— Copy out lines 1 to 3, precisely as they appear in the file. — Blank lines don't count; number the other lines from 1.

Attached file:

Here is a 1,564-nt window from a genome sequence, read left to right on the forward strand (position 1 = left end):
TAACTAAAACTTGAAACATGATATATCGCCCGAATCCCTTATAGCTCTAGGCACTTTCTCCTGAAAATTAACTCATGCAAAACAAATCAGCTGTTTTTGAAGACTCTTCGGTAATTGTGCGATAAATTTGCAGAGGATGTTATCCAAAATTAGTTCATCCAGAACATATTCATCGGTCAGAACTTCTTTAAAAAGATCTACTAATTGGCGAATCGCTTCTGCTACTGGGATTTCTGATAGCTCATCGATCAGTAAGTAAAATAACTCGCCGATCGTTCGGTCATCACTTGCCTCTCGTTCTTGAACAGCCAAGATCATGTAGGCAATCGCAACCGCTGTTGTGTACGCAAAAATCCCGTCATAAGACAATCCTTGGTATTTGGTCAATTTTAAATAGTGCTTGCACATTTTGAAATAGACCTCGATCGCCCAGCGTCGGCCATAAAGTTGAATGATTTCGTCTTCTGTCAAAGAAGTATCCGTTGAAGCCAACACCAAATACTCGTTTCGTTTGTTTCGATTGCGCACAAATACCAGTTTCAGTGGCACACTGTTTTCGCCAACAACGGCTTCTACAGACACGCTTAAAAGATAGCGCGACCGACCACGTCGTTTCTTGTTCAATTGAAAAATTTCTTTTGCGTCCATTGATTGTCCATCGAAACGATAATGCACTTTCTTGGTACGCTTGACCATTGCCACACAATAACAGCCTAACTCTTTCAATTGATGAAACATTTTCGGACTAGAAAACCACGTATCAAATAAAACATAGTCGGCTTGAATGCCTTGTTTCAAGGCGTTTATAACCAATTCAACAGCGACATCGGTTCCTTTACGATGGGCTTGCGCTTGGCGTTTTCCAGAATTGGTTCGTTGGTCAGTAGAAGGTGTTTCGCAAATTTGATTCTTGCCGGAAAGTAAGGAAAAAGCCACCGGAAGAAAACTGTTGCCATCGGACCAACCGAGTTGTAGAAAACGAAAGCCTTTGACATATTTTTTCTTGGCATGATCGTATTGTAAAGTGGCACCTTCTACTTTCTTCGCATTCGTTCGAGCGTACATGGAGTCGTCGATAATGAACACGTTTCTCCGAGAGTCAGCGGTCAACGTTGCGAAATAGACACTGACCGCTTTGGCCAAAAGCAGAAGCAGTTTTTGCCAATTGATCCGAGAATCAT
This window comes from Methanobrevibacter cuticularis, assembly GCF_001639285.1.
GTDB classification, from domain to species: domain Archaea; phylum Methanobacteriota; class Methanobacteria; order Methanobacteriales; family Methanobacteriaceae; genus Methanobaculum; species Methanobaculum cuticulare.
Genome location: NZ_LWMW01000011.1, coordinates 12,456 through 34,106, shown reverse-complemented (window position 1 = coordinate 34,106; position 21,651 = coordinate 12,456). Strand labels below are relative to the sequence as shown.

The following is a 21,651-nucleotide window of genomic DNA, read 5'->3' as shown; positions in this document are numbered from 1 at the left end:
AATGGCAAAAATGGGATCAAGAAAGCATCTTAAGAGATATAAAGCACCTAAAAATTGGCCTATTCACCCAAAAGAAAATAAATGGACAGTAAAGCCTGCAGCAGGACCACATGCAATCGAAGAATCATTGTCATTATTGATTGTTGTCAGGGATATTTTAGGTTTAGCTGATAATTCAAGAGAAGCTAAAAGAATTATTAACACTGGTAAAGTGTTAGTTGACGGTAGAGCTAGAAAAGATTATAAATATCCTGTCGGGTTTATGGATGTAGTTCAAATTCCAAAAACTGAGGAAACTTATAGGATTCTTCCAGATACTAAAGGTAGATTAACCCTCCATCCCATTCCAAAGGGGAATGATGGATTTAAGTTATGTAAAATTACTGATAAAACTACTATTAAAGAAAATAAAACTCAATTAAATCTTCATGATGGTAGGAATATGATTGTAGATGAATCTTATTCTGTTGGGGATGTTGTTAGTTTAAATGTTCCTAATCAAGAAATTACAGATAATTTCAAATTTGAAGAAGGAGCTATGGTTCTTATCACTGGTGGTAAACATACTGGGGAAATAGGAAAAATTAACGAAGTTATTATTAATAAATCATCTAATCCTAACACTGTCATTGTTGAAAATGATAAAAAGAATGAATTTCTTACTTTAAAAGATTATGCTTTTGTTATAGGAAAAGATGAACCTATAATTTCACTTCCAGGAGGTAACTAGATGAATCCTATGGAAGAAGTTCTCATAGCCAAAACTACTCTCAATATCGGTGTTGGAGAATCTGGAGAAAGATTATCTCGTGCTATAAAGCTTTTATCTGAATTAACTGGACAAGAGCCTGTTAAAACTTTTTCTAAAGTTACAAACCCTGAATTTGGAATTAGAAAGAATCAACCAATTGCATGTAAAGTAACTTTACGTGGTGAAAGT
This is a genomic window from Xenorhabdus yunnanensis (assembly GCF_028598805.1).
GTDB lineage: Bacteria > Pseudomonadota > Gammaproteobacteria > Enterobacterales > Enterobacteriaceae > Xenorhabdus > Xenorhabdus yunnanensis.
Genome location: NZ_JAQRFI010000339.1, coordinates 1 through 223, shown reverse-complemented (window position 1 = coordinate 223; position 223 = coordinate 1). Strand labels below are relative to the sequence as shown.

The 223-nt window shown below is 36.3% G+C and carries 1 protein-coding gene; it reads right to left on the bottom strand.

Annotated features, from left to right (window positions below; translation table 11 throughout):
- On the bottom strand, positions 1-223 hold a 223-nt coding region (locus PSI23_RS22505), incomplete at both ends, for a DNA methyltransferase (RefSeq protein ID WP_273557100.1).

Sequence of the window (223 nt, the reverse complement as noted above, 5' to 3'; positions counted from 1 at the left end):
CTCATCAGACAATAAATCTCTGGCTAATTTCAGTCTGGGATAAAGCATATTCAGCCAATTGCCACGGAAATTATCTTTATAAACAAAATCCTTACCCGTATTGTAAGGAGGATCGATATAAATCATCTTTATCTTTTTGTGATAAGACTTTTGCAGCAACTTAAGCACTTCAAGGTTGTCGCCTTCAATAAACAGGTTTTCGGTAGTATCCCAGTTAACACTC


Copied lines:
Here is a 1,564-nt window from a genome sequence, read left to right on the forward strand (position 1 = left end):
TAACTAAAACTTGAAACATGATATATCGCCCGAATCCCTTATAGCTCTAGGCACTTTCTCCTGAAAATTAACTCATGCAAAACAAATCAGCTGTTTTTGAAGACTCTTCGGTAATTGTGCGATAAATTTGCAGAGGATGTTATCCAAAATTAGTTCATCCAGAACATATTCATCGGTCAGAACTTCTTTAAAAAGATCTACTAATTGGCGAATCGCTTCTGCTACTGGGATTTCTGATAGCTCATCGATCAGTAAGTAAAATAACTCGCCGATCGTTCGGTCATCACTTGCCTCTCGTTCTTGAACAGCCAAGATCATGTAGGCAATCGCAACCGCTGTTGTGTACGCAAAAATCCCGTCATAAGACAATCCTTGGTATTTGGTCAATTTTAAATAGTGCTTGCACATTTTGAAATAGACCTCGATCGCCCAGCGTCGGCCATAAAGTTGAATGATTTCGTCTTCTGTCAAAGAAGTATCCGTTGAAGCCAACACCAAATACTCGTTTCGTTTGTTTCGATTGCGCACAAATACCAGTTTCAGTGGCACACTGTTTTCGCCAACAACGGCTTCTACAGACACGCTTAAAAGATAGCGCGACCGACCACGTCGTTTCTTGTTCAATTGAAAAATTTCTTTTGCGTCCATTGATTGTCCATCGAAACGATAATGCACTTTCTTGGTACGCTTGACCATTGCCACACAATAACAGCCTAACTCTTTCAATTGATGAAACATTTTCGGACTAGAAAACCACGTATCAAATAAAACATAGTCGGCTTGAATGCCTTGTTTCAAGGCGTTTATAACCAATTCAACAGCGACATCGGTTCCTTTACGATGGGCTTGCGCTTGGCGTTTTCCAGAATTGGTTCGTTGGTCAGTAGAAGGTGTTTCGCAAATTTGATTCTTGCCGGAAAGTAAGGAAAAAGCCACCGGAAGAAAACTGTTGCCATCGGACCAACCGAGTTGTAGAAAACGAAAGCCTTTGACATATTTTTTCTTGGCATGATCGTATTGTAAAGTGGCACCTTCTACTTTCTTCGCATTCGTTCGAGCGTACATGGAGTCGTCGATAATGAACACGTTTCTCCGAGAGTCAGCGGTCAACGTTGCGAAATAGACACTGACCGCTTTGGCCAAAAGCAGAAGCAGTTTTTGCCAATTGATCCGAGAATCAT
This window comes from Methanobrevibacter cuticularis, assembly GCF_001639285.1.